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When Amgen (NASDAQ:AMGN) develops a drug, the wise king does whatever it takes to squeeze every drop of its therapeutic capability before submitting the new drug application (NDA) to the FDA for approval. The firm is rich in its science, scientists, pipeline of investigational products and its approved products. All the problems the firm encountered that analysts believed would erode its fortune-- such as limiting the use of its growth factors-- did not impact the firm's growth, but unveiled the character and culture that made this king deserve its throne.

The best example was provided in the various clinical trials Amgen is conducting on its monoclonal antibody drug Evolocumab that targets and inhibits the proprotein convertase subtilisin / kexin type 9 (PCSK9) for the treatment of high cholesterol and the management of coronary heart diseases. The trials are many and are designed to prove the effect of the drug on LDL cholesterol, the time required for the drug to lower this bad cholesterol - the percent reduction from baseline in low-density lipoprotein (LDL-C) at week 12 and the mean percent reduction from baseline in LDL-C at weeks 10 and 12. These were the co-primary endpoints that were met in the MENDEL-2 phase 3 trials whose results were announced this week.

The secondary efficacy endpoints included the absolute change from baseline in LDL-C at week 12 and the percentage changes from baseline at week 12 in the following: Non-high-density lipoprotein cholesterol (non-HDL-C),; apolipoprotein B (ApoB); total cholesterol (TC)/HDL-C; ApoB/apolipoprotein A1 (ApoA1) ratio; lipoprotein(a); triglycerides; HDL-C and very low density lipoprotein (VLDL-C).

The data demonstrate that the mean percent reductions in LDL-C, compared to placebo and ezetimibe were consistent with results observed in the MENDEL Phase 2 study.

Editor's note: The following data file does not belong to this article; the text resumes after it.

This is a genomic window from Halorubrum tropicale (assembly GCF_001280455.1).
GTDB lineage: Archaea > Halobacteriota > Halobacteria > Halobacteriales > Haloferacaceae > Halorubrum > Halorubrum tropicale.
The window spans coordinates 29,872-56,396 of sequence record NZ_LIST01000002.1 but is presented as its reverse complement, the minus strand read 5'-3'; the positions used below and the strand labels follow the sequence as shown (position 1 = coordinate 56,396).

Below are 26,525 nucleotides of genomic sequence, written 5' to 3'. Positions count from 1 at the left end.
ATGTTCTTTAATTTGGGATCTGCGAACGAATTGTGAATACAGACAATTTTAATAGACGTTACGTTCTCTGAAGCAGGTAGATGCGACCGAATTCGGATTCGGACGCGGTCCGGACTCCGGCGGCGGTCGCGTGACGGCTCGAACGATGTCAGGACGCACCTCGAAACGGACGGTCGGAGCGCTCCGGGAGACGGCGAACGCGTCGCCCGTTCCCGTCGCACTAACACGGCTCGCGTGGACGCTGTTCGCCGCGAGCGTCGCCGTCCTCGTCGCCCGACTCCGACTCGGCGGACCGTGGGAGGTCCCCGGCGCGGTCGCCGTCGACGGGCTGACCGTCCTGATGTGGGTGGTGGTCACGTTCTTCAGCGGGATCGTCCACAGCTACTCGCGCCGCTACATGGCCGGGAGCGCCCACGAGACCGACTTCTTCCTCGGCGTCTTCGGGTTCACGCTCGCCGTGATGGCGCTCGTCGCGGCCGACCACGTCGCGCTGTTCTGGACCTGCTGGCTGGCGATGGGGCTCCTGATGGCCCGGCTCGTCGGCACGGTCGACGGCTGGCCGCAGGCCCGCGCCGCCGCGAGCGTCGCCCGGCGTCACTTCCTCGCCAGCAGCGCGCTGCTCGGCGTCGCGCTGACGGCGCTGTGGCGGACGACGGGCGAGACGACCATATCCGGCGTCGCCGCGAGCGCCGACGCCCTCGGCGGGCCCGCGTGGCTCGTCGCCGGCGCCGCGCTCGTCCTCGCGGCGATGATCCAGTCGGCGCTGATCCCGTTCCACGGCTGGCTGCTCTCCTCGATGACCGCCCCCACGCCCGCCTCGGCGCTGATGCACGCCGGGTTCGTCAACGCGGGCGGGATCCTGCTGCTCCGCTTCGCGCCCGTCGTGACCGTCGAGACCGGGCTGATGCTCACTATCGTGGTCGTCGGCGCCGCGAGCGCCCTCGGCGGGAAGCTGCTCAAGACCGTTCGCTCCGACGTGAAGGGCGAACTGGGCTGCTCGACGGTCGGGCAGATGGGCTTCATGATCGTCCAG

The MENDEL-2 phase 3 trial:

Design: MENDEL-2 is a Phase 3 randomized, multi-center, double-blind, double-dummy, stratified, placebo and ezetimibe-controlled parallel group study designed to evaluate the efficacy and safety of evolocumab in hyperlipidemic patients with a 10-year Framingham risk score of 10 percent or less who were not receiving lipid-lowering therapy.

This trial involved 614 patients with high serum level of (LDL-C ≥ 100 mg/dL and < 190 mg/dL) who were not receiving lipid-lowering therapy. Patients were randomized to one of six treatment groups to compare two dosing regimens of evolocumab (140 mg every two weeks or 420 mg monthly) with placebo and ezetimibe (10 mg daily).

Adverse events (AEs): Headache, diarrhea, nausea and urinary tract infection most common in the evolocumab combined group.

The market: HUGE. According to the Centers for Disease Control and Prevention, more than 71 million American adults have high LDL-C.2 Elevated LDL-C is recognized as a major risk factor for cardiovascular disease.

Programs include:

PROFICIO, which stands for the Program to Reduce LDL-C and Cardiovascular Outcomes Following Inhibition of PCSK9 In different populations, is a large and comprehensive clinical trial program evaluating evolocumab. Phase 3 clinical trials are currently underway and build upon the Phase 2 studies. The program includes 13 trials, with more than 28,000 patients.

Nothing is left behind in Phase 3 studies that evaluate evolocumab administered every two weeks and monthly in multiple patient populations, including in combination with statins in patients with hyperlipidemia (LAPLACE-2), in patients with hyperlipidemia who cannot tolerate statins (GAUSS-2), as a stand-alone treatment in patients with hyperlipidemia (MENDEL-2), and in patients whose elevated cholesterol is caused by genetic disorders called heterozygous (RUTHERFORD-2) and homozygous (TESLA and TAUSSIG) familial hypercholesterolemia.

Five studies of evolocumab will provide long-term safety and efficacy data include:

FOURIER (Further Cardiovascular OUtcomes Research with PCSK9 Inhibition in Subjects with Elevated Risk), which will assess whether evolocumab + statin vs. placebo + statin reduces recurrent cardiovascular events in approximately 22,500 patients with cardiovascular disease,

GLAGOV (GLobal Assessment of Plaque ReGression with a PCSK9 AntibOdy as Measured by IntraVascular Ultrasound): To determine the effect of evolocumab on coronary atherosclerosis in approximately 950 patients undergoing cardiac catheterization.

Is there anything left in the subject of cholesterol for the FDA or any other agency to ask for? Nothing has been left behind. Nothing will be questioned after the complete announcement of the results, no uncertainty will exist in the minds of physicians. When specialists will prescribe Evolocumab for a special indication, for example coronary artery disease, they will, indeed, be practicing evidence-based medicine.

That's what Amgen provides. That's why Amgen is still the King.

Disclosure: Long AMGN

Source: Why Amgen Is Still The King